GKN Aerospace has developed a new repair process allowing hot-bonding of composite structure inside an autoclave. Autoclaves are used to manufacture complex composite parts by using heat and pressure to cure the components in a controlled environment. Repairing composite parts in normal atmospheric conditions requires costly specialized materials.
Louis Martin wants his company, Technical Composites Corp., to “seek its own level in the industry,” as a distinct and growing brand, though still connected in service philosophy and ownership to Lou Martin & Associates, his composite business. Martin is discussing the capabilities of both brands from his booth (No. 4281), as well as marking his 30th year in service.
Composites manufacturer Fiber Art (Booth No. 896) has been acquired from the estate of founder Patsy Pyka in a management buyout. The corporation’s new majority owners are president and CEO Bruce Beatty, executive vice president and COO Michael Goldman and CFO Debbie Ott.
French company Simav is developing a new thermal process, thermolysis, to recycle the carbon fiber contained in composite materials and claims that its process yields a higher-quality recycled fiber than the current one.
“Airbus is testing a prototype of our recycling machine in Toulouse and we plan to install a production-standard machine there late this year or early in 2009,” Simav CEO Ghassan Khouri told AIN.
GKN Aerospace announced here at Farnborough that it is expanding its metallic and composite manufacturing techniques. Acquisitions have boosted its metallic capabilities, while the company’s Composites Research Center is nearing completion of three years’ work on the integrated wing, advanced technology verification program.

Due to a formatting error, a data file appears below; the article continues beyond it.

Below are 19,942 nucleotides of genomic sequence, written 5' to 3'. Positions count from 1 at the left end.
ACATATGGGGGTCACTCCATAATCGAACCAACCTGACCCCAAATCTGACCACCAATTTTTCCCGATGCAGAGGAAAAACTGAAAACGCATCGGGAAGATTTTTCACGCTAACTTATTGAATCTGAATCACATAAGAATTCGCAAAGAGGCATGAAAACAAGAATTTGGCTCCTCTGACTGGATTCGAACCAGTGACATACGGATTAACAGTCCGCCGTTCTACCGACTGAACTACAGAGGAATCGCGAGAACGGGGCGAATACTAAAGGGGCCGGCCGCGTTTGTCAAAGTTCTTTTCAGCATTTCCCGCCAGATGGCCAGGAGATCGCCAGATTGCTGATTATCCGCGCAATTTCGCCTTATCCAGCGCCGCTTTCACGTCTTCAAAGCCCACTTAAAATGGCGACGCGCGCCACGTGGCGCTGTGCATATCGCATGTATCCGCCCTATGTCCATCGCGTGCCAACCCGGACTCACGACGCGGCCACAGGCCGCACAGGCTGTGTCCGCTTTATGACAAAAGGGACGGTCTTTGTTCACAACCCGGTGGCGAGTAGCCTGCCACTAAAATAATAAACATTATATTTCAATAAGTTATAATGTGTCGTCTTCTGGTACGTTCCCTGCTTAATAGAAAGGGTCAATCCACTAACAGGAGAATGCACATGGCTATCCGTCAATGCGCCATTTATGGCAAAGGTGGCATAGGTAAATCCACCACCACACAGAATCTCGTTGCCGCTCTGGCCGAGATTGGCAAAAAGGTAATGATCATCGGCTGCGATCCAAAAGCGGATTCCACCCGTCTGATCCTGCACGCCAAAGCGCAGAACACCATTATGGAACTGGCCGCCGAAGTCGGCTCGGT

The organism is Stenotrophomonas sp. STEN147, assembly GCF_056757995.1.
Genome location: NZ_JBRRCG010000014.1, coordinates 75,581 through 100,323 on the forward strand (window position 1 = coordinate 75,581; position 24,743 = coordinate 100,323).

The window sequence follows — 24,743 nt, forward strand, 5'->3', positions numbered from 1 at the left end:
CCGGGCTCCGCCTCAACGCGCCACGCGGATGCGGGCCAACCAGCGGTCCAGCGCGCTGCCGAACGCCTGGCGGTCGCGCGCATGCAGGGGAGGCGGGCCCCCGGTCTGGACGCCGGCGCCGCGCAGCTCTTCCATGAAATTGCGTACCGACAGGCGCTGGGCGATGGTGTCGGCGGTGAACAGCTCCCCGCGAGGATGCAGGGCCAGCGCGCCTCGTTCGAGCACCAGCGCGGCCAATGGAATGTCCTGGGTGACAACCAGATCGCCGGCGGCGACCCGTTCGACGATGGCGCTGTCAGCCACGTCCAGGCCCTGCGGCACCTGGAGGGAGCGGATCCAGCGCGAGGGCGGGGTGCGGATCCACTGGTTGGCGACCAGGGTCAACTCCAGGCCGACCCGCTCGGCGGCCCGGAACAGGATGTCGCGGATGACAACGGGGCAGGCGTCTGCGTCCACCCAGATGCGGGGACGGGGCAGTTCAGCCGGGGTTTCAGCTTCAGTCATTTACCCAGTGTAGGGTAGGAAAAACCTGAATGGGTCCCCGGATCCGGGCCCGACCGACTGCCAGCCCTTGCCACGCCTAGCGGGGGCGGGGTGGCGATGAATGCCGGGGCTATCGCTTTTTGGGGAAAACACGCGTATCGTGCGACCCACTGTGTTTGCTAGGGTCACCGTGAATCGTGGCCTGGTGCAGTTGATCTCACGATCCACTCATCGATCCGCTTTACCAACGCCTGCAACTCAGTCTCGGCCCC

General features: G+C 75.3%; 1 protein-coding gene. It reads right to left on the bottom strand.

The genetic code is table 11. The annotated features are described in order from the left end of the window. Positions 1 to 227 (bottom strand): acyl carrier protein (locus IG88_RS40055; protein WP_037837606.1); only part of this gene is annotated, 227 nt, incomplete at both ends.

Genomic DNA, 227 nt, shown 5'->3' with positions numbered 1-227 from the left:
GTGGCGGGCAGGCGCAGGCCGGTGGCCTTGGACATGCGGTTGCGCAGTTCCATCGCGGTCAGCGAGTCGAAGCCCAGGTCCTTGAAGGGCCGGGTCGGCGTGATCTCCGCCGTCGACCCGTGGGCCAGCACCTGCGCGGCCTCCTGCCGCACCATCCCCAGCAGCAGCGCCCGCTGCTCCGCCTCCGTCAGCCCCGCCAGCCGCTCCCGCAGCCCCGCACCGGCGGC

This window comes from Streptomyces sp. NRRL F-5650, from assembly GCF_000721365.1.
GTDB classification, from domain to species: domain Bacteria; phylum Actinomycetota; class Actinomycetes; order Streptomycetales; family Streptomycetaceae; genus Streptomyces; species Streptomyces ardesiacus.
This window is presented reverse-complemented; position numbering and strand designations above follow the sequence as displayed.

GKN Aerospace Services is promoting its growing capabilities in composites, machining and fabrication. In January, the UK-based group added Boeing’s former fabrication facility in St. Louis with a view to landing more work from U.S. airframers, including business aircraft builders.
The NTSB is examing the structural integrity of the all-composite tail of the Airbus A300-600 that crashed November 12 after liftoff from New York JFK Airport. During an encounter with wake turbulence, the tail of the twin-engine airliner tore away virtually intact. Today’s business jets use a wide variety of composite parts, including Raytheon Aircraft, whose Premier I has an all-composite fuselage.
Gulfstream Aerospace’s choice of Stork Aerospace to be a major partner for its new G650 large-cabin business jet is
not surprising, given the long-standing alliance between the U.S. and Dutch firms. Stork is developing and manufacturing composite tail and bonded fuselage panels for the G650.
Last year Swedish composites technology specialist Lamera introduced Hybrix, a stainless-steel “fiber-filled sandwich” that looks and behaves like a regular stainless-steel solid sheet that can be processed and formed with the same tools but weighs half as much. This year, in partnership with Sandvik Decorex, it has re-introduced Hybrix in permanent colors and surface textures under the DecoBrix brand.
Cessna, Bombardier and Raytheon have taken fundamentally different approaches to their new business jet designs. Here at the show, the talk reflects just how stark those distinctions are.